Home How to make agile work as a developer? (Pt. 2)

How to make agile work as a developer? (Pt. 2)

Previously in Pt. 1, we have discussed why developers in Hong Kong or Taiwan think scrum is not working for them and one of the tactics on how to start the discussion with other stakeholders on the day to day activities of you and your team. Let’s discuss more about tactics we are using in GOGOVAN.

Put things into dollar signs

So whenever other stakeholders is pushing something into your schedule, and pushing for as soon as possible, and being aggressive. Bare in mind that we are in a business / capitalistic world. This behavior roots mostly in sales people and most successful business owners are best sales in their own trade. This is how they are successful. This is how they win. Stay calm, explain to them engineering requires some thinking in order to do it well and won’t create negative business impact down the road. In my career, I once saw a payment system got rushed through the door and guess what, there is a lot of miscalculation and performance issues after 2 years of production. And also make sure you celebrate publicly when they take your advice and things go smoothly.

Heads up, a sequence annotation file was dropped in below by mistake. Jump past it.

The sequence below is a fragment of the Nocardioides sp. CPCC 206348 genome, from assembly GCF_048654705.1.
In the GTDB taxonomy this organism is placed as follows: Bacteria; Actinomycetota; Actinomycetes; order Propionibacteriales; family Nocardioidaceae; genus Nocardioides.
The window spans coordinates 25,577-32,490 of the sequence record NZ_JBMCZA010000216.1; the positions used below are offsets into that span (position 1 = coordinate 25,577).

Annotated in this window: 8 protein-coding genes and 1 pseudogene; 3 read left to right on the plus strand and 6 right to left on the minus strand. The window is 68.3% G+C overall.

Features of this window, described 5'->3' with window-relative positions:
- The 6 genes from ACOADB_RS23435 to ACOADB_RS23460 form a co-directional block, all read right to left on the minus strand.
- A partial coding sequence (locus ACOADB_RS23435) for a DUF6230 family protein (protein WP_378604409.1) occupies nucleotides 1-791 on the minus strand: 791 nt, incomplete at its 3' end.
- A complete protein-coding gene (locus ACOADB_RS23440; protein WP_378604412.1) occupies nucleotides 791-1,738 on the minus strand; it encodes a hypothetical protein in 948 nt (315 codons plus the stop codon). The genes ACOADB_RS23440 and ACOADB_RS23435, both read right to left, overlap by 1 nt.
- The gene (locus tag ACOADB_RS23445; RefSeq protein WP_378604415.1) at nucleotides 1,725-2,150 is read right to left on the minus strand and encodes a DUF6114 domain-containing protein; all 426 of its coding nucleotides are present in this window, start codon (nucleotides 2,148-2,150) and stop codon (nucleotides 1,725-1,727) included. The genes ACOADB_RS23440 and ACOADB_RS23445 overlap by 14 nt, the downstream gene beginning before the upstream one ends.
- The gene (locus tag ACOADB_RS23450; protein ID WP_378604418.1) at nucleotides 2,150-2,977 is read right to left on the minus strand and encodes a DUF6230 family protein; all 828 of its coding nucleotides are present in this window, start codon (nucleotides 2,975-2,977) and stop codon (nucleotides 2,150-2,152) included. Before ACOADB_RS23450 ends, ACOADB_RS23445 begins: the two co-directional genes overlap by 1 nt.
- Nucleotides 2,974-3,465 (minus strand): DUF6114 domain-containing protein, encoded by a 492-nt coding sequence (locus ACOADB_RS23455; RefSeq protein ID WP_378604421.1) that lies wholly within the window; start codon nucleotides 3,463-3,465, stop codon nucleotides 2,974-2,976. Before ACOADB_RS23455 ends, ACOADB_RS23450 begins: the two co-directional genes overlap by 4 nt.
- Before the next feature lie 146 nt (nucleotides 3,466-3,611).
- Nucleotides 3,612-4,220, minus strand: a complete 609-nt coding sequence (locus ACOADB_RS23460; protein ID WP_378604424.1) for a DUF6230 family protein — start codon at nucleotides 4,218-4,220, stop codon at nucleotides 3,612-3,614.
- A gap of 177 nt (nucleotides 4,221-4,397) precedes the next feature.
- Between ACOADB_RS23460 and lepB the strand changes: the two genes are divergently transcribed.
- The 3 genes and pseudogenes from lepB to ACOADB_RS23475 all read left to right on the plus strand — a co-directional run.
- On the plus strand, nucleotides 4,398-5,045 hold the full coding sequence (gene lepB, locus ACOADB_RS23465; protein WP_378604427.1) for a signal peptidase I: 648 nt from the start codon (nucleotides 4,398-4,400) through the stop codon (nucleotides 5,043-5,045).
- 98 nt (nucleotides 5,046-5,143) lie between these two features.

Have some productive meetings

Being productive and meetings seems Oxymoron. And they are not. All meetings in GOGOVAN Engineering serve one purpose — alignment. If we think there is misalignment, be it the API design or the understanding of product request, to a specific implementation or any product direction, we ring the bell and call a meeting. In the meeting, there is always set contributor, set agenda, set duration and set process to think about the problem. We follows a very good piece from Seth Godin about what question should the meeting answers2. We also iterate on how we think about problems to make sure we are better each time we discuss problems. So after the meeting, I suppose everyone involved is clear what is our direction and what exactly needed to be done to solve that problem.

Time’s up again, let’s continue tomorrow.


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